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ChangingMinds Blog! > Blog Archive > 17-Mar-06


Friday 17-Mar-06

A parent's despair

My son, like many, has had problems growing up. Last night we went to a parents' evening at school to hear the same, depressing news. Like virtual every other such occasion, the message was 'could do better'. He has still been late handing in sub-standard homework. He doesn't seem to listen and has got worse results in resits of tests even after the teacher has gone through the papers in detail. And he doesn't ask for help.

And all I have heard from him at home is how well he is doing. I have been shown the occasional results when his true ability shines through and hoped upon hope that he was really growing up now. And then I talk with his teachers and my hopes for him are shattered again.

When I have tried to help him in the past, he has fought tooth and nail. The same is true with his mother and his sister. Whenever any of us has offered or tried to help, the result has been the same. Either outright refusal or dragging his feet until the helper gives up in frustrated despair.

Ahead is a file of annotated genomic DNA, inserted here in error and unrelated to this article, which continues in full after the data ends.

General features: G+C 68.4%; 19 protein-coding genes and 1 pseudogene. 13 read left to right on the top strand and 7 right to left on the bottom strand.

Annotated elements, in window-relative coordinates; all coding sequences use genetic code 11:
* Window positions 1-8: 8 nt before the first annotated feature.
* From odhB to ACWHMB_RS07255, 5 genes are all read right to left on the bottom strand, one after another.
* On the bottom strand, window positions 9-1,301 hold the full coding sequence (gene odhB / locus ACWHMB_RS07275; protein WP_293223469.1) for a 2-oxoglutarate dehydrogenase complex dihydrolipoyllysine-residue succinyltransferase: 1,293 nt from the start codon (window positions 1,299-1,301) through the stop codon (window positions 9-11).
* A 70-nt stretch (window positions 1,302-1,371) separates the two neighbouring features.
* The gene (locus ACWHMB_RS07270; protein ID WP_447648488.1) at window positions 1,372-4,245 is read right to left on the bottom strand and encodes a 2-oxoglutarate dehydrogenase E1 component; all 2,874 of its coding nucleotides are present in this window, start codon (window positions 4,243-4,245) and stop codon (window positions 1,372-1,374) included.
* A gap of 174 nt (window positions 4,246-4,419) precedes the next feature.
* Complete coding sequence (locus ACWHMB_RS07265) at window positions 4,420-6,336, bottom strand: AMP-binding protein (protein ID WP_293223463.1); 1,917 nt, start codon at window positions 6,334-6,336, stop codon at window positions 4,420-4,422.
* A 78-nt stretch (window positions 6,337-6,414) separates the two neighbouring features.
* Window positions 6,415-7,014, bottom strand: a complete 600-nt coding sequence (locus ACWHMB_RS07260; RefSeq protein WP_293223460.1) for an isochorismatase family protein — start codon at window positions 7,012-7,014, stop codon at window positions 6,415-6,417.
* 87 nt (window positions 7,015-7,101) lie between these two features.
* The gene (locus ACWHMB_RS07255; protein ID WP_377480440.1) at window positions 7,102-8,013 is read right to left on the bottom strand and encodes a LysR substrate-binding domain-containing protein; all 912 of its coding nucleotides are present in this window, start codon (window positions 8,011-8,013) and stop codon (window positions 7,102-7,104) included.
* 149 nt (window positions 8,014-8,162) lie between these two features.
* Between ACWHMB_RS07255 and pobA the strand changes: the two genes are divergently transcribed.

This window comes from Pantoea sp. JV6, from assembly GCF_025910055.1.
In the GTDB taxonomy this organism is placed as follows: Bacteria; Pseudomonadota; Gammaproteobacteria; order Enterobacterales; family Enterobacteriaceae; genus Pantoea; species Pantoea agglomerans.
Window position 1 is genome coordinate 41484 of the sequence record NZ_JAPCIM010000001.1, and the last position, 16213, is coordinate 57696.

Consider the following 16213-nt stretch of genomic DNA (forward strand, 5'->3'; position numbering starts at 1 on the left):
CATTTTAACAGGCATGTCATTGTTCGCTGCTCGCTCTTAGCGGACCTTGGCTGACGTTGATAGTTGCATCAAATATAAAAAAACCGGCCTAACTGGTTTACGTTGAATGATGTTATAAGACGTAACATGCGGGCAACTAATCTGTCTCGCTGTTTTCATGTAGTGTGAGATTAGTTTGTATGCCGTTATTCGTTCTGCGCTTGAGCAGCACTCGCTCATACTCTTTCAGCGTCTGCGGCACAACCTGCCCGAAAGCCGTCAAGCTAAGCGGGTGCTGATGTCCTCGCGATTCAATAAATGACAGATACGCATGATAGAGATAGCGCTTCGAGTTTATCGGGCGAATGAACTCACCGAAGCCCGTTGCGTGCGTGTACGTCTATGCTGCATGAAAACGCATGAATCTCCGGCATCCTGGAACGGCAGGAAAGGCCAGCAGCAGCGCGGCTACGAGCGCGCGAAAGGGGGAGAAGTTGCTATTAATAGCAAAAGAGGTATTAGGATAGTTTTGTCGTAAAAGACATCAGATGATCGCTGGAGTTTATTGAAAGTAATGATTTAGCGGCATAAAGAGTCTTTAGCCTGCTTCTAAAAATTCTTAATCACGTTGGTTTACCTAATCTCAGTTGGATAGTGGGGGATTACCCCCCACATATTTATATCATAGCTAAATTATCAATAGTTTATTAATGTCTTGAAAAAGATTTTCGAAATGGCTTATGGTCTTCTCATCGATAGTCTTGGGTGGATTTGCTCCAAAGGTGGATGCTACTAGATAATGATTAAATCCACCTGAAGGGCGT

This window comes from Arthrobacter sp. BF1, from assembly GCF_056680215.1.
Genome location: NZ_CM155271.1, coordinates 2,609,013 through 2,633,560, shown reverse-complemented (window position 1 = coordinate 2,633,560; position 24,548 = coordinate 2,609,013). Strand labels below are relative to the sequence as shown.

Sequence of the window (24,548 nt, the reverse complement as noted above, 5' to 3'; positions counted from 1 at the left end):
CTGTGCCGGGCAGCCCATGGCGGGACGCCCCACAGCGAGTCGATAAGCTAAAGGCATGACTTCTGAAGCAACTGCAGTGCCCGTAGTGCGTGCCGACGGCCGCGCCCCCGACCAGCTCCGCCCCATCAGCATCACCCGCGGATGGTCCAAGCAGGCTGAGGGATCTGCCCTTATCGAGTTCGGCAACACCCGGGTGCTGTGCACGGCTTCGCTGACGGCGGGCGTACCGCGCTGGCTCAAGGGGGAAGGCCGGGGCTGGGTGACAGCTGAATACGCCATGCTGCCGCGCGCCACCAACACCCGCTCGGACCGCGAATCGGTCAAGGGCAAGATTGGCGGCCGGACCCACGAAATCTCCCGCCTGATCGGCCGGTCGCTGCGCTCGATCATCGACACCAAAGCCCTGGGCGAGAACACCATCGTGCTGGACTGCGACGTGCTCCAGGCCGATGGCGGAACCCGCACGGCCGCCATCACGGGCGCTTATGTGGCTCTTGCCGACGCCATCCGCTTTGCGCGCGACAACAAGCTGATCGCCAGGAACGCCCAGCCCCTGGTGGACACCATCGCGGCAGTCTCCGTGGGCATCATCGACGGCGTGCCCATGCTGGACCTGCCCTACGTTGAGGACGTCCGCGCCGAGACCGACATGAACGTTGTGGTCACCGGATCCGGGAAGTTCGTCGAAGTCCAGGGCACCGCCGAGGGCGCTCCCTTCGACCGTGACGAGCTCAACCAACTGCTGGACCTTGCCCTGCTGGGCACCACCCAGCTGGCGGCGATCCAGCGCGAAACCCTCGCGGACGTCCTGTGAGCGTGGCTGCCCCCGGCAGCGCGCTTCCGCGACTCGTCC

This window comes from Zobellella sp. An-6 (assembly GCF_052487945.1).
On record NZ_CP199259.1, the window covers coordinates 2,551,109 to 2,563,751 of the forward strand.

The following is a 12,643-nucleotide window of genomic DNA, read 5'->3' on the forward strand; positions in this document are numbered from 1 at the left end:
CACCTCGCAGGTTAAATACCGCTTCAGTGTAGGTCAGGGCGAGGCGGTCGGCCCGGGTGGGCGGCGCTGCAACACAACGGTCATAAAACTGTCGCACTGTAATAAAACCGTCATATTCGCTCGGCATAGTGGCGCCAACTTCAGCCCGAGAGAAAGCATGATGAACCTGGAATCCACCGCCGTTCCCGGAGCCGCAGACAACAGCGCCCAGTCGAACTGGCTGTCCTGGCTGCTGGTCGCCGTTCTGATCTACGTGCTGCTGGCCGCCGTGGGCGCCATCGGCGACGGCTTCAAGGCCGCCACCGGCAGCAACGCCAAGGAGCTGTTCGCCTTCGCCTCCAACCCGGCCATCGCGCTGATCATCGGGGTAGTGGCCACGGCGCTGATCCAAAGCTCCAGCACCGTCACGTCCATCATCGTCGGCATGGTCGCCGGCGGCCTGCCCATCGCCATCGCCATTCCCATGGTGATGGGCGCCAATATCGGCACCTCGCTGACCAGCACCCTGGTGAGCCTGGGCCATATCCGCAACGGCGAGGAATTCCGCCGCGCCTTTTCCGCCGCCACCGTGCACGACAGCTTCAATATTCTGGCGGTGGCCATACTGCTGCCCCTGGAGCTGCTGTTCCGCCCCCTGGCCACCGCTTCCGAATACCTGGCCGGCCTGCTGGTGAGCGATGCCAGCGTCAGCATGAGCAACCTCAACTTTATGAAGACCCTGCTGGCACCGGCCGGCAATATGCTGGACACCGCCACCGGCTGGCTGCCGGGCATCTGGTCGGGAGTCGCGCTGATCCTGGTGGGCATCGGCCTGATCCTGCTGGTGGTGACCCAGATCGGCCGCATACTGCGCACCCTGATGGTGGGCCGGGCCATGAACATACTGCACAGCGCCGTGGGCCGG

We have tried many approaches and are at our wits' end. From bust-ups and groundings to giving him responsibility and letting him choose: nothing seems to work. He just nibbles and erodes, protecting his play time and sneaking in chat to friends when he should be working.

In short, his behavior has been slothful, arrogant and deceitful. Harsh words, I know, and very, very hard to say.

It is so desperately frustrating. His mother is a brilliant teacher who specializes in wayward boys. I am a specialist in change. Yet when it comes to our own son nothing seems to work. Like water off a duck's back.

So what's wrong? Is he a bad lot? No. He has a kind and gentle core. He does not smoke or do drugs. He does not fight or bully others. And he cares about his family.

A big problem has been denial, closing his eyes to others and hiding in fantasy. His online gaming is maybe a cause and maybe an effect. He has spent untold hours killing monsters whilst his own monsters roam free.

When a mirror is held up to him, all that happens is projection and transference. A description of his behavior, carefully worded to avoid blame and so on is reflected back in personal attack. Nothing is his fault. Nothing is wrong. Just get off my back.

I wonder: was it me? Is it me? Did I say or do something when he was young? Did we inadvertently create childhood trauma that has echoed down the years? Did we try too hard? Were we too soft? Did we go wrong somewhere?

Or is it just teenage angst? Is it the normal madness of youth and one day he will wake up as a fully fledged adult, able to support himself, ready to take responsibility and contribute to the world?

The question for us as desperate parents is 'what next?' Should we just give up? Should we control more?
He is 17 and on the brink of having to make his own way in the world, yet his eyes seem tightly shut.